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Experience of Self-stigma among Young Men who Have Sex with Men and Young Transgender Women and the Linkages to HIV in Asia and the Pacific.
To better understand how self-stigma relates to HIV, YVC undertook an in-person consultation in October 2012 in Bangkok, Thailand, and commissioned in-country research in 10 countries: Cambodia, China, Indonesia, Laos, Mongolia, Nepal, Pakistan Philippines, Sri Lanka, and Vietnam.
Keywords: TG, MSM, condom use, sexual violence, criminalize, discrimination
In 2011, the fourth round of the Integrated HIV Behavioral and Serologic Surveillance (IHBSS) was led by the Department of Health. The IHBSS would provide crucial strategic information that would influence and provide direction for policies, programs, and services to help address the escalating epidemic of HIV in the Philippines and its consequent burden. The most-at-risk populations (MARPS) were included in the surveillance and in this report - Males who have sex with Males (MSM), Female Sex Workers (FSW), and Injecting Drug Users (IDU).
The objective of the IHBSS is to determine the: (a) prevalence of HIV and syphilis among the key affected populations and establish trend over time, (b) behavioral factors that are associated with STI and HIV transmission and their effect on the HIV epidemic in the country, (c) outcome of STI and HIV intervention programs and (d) to provide strategic information to guide STI and HIV policies, programs and services.
The purpose of the study is threefold:
(1) To describe and document experiences of rejection and discrimination of lesbian, and young transgender persons, and the impact of this on their lives;
Despite being a low HIV/AIDS prevalence country, Bangladesh has all the characteristics of high-risk behaviors for initiating an HIV/AIDS epidemic. This includes considerable high prevalence of pre and extra-marital sex, low condom use, less awareness but significant prevalence of STIs, low knowledge of HIV/AIDS prevention, high prevalence of STIs among sex workers, existence of needle/syringe sharing among drug users and high prevalence of HIV infection among injecting drugs users.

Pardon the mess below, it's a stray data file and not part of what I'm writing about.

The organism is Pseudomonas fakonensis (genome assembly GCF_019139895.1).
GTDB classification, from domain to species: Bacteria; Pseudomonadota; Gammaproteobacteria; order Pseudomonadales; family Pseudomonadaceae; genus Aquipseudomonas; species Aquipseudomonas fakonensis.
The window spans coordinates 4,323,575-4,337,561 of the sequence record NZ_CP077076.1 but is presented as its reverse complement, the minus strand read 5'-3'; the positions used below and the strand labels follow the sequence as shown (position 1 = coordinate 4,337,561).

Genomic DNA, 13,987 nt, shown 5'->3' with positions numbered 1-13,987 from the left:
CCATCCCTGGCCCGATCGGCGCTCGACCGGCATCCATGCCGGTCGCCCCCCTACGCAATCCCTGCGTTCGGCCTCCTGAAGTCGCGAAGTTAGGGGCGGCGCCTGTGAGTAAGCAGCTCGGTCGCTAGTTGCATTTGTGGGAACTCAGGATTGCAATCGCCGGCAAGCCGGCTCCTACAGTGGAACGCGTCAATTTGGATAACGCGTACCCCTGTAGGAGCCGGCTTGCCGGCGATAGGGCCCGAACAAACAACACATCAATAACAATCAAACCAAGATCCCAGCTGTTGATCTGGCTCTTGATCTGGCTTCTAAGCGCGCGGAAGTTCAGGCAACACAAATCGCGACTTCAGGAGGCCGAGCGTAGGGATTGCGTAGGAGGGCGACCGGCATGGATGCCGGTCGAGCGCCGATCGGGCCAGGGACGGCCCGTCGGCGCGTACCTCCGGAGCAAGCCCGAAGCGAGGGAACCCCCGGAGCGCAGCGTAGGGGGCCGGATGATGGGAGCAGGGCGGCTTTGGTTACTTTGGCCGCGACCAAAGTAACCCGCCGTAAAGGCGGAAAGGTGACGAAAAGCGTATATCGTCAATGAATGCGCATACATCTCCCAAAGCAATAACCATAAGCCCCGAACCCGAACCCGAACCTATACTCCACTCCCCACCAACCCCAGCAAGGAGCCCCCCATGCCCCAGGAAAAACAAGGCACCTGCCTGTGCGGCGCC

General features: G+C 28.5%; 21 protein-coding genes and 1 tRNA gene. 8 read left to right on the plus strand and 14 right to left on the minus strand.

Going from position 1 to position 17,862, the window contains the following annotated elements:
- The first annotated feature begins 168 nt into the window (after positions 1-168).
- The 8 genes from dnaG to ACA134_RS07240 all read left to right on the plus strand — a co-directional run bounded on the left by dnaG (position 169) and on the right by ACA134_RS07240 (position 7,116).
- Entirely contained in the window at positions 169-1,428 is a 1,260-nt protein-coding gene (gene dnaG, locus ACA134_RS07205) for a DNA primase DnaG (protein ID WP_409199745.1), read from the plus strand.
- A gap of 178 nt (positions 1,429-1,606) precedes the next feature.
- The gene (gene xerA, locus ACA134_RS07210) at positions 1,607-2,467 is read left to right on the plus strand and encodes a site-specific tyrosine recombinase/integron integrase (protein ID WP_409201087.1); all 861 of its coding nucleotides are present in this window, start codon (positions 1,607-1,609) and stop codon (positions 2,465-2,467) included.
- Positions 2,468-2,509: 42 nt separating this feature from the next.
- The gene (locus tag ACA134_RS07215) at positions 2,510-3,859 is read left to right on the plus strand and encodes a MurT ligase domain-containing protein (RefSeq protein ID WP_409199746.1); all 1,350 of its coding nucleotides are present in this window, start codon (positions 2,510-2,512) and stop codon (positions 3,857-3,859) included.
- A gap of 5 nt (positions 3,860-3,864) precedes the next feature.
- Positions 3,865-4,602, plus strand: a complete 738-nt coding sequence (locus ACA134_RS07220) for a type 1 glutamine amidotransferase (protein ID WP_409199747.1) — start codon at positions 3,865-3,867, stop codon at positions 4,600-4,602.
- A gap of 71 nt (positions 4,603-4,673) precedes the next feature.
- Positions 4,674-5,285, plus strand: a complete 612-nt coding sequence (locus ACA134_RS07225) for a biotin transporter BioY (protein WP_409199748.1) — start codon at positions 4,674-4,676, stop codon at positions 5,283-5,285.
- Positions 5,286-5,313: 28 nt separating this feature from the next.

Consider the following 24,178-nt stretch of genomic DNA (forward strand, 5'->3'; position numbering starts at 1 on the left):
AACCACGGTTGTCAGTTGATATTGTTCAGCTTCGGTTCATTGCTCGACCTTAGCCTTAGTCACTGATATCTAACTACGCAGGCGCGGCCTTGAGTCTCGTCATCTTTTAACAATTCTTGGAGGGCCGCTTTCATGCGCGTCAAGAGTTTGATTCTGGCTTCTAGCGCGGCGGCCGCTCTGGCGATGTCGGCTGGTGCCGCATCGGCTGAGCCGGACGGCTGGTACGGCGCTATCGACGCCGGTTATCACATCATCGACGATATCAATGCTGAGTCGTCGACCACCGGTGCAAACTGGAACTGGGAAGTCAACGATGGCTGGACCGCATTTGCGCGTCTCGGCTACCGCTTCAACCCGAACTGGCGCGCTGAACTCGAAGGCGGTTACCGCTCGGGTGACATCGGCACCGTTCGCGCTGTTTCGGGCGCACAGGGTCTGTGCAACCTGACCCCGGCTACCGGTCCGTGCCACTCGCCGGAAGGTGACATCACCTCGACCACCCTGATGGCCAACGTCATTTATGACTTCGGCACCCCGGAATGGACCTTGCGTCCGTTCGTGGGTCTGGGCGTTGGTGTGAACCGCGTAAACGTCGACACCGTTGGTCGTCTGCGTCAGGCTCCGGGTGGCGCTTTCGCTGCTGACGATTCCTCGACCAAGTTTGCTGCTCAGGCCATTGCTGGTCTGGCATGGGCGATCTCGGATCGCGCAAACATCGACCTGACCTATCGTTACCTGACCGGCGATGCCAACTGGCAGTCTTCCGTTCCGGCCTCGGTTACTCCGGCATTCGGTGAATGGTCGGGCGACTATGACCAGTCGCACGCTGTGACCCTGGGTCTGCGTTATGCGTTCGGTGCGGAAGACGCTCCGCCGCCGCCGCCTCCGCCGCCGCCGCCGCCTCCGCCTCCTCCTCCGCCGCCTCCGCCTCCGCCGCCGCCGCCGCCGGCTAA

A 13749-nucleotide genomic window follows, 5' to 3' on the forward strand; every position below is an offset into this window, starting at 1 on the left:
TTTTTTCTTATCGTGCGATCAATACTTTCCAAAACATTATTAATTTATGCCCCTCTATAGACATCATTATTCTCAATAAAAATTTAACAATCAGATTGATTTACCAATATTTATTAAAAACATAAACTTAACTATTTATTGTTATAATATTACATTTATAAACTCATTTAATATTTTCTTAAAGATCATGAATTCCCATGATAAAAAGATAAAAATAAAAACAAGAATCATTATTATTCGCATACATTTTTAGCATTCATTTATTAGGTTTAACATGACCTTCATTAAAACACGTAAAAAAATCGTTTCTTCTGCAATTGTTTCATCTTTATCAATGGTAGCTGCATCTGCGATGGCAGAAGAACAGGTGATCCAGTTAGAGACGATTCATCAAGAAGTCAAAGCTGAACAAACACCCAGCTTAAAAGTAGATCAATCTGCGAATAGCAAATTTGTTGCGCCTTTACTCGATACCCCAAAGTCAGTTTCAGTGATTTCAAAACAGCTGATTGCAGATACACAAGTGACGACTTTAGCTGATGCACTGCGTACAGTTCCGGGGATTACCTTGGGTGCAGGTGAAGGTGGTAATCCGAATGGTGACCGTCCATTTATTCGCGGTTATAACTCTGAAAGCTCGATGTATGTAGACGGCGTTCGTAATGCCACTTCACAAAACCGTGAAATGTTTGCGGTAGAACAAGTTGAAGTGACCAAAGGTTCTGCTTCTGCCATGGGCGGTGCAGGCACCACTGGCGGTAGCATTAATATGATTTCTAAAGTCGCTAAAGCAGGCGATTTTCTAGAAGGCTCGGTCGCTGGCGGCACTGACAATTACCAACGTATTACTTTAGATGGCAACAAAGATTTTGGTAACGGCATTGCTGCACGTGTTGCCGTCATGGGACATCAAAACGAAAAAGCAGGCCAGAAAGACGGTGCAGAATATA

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As part of this initiative, we have compiled this volume of articles published in peer-reviewed journals, which represents selected documented work. The volume is divided into four sections: Section I presents evidence on the changing epidemiology of the epidemic and the impact of HIV/AIDS prevention programs; Section II brings together learnings from program interventions including community mobilization interventions for female sex workers; Section III focuses on the vulnerabilities of high-risk groups such as female sex workers, MSM and IDUs; and Section IV includes papers on the vulnerabilities of bridge populations such as migrants, male clients of sex workers and trucker populations. Research highlights are presented at the start of each section. Sequential page numbers have been added to the published papers for easy reference.
Gender-based violence (GBV) is commonly thought of as an issue affecting primarily women and girls; however, stigma, discrimination and violence are also expressed toward men who have sex with men (MSM), male sex workers (MSW) and transgender (TG) individuals. While there is an increasing body of research among sexual minorities identifying the association between GBV and physical and mental health issues, including increased risk of contracting HIV, programs for these populations tend to focus on raising HIV awareness to reduce sexual risks. A better understanding of GBV among MSM/MSW/TG populations is necessary in order to develop clear and targeted recommendations for future interventions targeting this issue.
Men who have sex with men (MSM) has continued to account for a significant proportion of newly acquired HIV infections in Hong Kong. The last community based survey "HIV Prevalence and Risk Behavioural Survey of Men who have sex with men in Hong Kong" (PRiSM) was conducted in 2011. To track the epidemic and inform intervention, MSM was included as the one of the four major at-risk populations in the HIV/AIDS Response Indicator Survey (HARiS). The first HARiS was conducted in 2013, via commissioning to the Stanley Ho Centre for Emerging Infectious Disease, School of Public Health and Primary Care of the Chinese University of Hong Kong.
The Judicial Dialogue provided a critical opportunity for experience sharing between members of the judiciary and representatives of judicial training institutions from 16 countries across Asia and the Pacific, on the complex legal and human rights issues raised by the HIV epidemic. The Judicial Dialogue also benefited from the perspectives of people living with HIV, representatives of communities of men who have sex with men, transgender people, sex workers and people who use drugs.
The first case of HIV in Bangladesh was detected in 1989.2 Since then, the number of HIV cases has grown to an estimated 7,500 in 2011. This represents less than 0.1 percent of the total population. In 2011, the National AIDS / STD Program (NASP) reported 445 new cases of HIV, 251 new AIDS cases and 84 AIDS related deaths. Thus the cumulative number of reported HIV cases to date in Bangladesh stands at 2,533, AIDS cases at 1,101 and deaths at 325.